In April 2014, a new version of Facebook API was published. You can find their upgrade guide from v1.0 to the new version v2.0 here. The change is huge, and obviously aims to tighten security and abuse prevention. However, this change also brings a surprising amount of pain and misery to developers. Let me start with a simple scenario: basically search for people I know and contact them. I went through a lot of trouble just to do that! So, I’d like to share my frustration in trying to adopt this new Facebook API. If you agree, commiserate in the comments below.
Lack of Information
First, a great deal of my irritation comes from the fact that there’s not a lot of new information about this change online. As this is a major change in functionality, most tutorials, examples, and documentation are outdated, and on top of that, many answers on forums only add a small, unhelpful disclaimer: “Will work until the end of April 2015.” So, collecting information on this new change is pretty frustrating and tedious.
Limiting Potential Use of Facebook API
I do get the concept of authorization. If I want to have an application that performs user actions, I need the user to authorize that application. However, I expected this step to simply give the application the same permissions the authorizing user has (for example, the app could do the same thing as the user can in the browser.) But it doesn’t work this way. Unlike the browser interface, the API protects profiles by preventing you from getting information about anyone who hasn’t authorized your app. It’s an honorable idea to protect users from abuse, but this drastically limits the potential use of the API.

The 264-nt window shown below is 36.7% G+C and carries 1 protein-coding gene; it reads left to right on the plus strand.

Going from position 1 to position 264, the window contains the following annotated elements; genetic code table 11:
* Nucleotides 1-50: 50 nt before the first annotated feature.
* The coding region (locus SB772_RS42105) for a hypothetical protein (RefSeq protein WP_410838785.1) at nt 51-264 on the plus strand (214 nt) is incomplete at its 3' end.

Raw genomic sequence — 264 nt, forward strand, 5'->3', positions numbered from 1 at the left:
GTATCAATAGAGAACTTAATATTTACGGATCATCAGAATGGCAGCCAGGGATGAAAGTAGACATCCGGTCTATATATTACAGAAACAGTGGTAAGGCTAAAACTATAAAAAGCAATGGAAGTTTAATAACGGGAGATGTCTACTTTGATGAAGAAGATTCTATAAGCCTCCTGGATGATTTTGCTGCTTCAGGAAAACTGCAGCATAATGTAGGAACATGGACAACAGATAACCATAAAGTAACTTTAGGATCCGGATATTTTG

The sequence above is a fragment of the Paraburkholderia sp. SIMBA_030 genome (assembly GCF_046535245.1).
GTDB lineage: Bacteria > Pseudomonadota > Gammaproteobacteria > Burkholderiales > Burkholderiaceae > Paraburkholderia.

Let’s take a look at this using an example. From my browser, I’m able to search for people, and I can look at their friends if they haven’t chosen to explicitly hide them. However, I cannot do the same thing with my app via the Facebook API. Why? Apparently, any operation involving a user (e.g. the person showing up in search results or listing friends) only works if that user has authorized your app.
Moreover, the “friends” (/[user_id]/friends) API method no longer returns all friends as you would expect, but only those who have subscribed to your app! Also /[user_id]/mutualfriends call has been deprecated.
Or take this case: Based only on a list of people’s names, I might want to identify my friends there by checking whether we have any mutual friends. This again is no longer possible.
Future Plans and Troubles
The situation is getting even worse when you look at the way the API changes are planned. Version v1.0 will stop working in about a year, on April 30, 2015. You may think that’s fine; you can use the old API until then, leaving you plenty of time to either abandon Facebook or do your work differently. But you’d be wrong. Although the deprecated version 1.0 is still available, it’s only for applications registered before April 30, 2014. This means you can use the old API only if you were lucky enough to have registered your application before that date. All newly registered apps will default to version 2.0 without the option to go to v1.0.
Really, Facebook? This is the way you’ve decided to improve your API – by making it less social? I’ve always thought the main purpose of authorizing an application was to give the application some permissions. Why can’t I give permission to an application to be able to do what I can do in a web browser? It seems like Facebook tried to solve prevalent abuse problems by dramatically restricting their API, but is this the right way to do it? Increase restrictions and decrease usability of the API? Hundreds of angry and disappointed developers are screaming (like here).
If I am in fact missing something, please let me know in the comments. I really hope I’ve just overlooked something important in Facebook’s documentation. However, according to reactions I’ve seen about it online, I doubt it. So, good luck to all developers using version 2 of the API. I myself find it very limited and hard to use.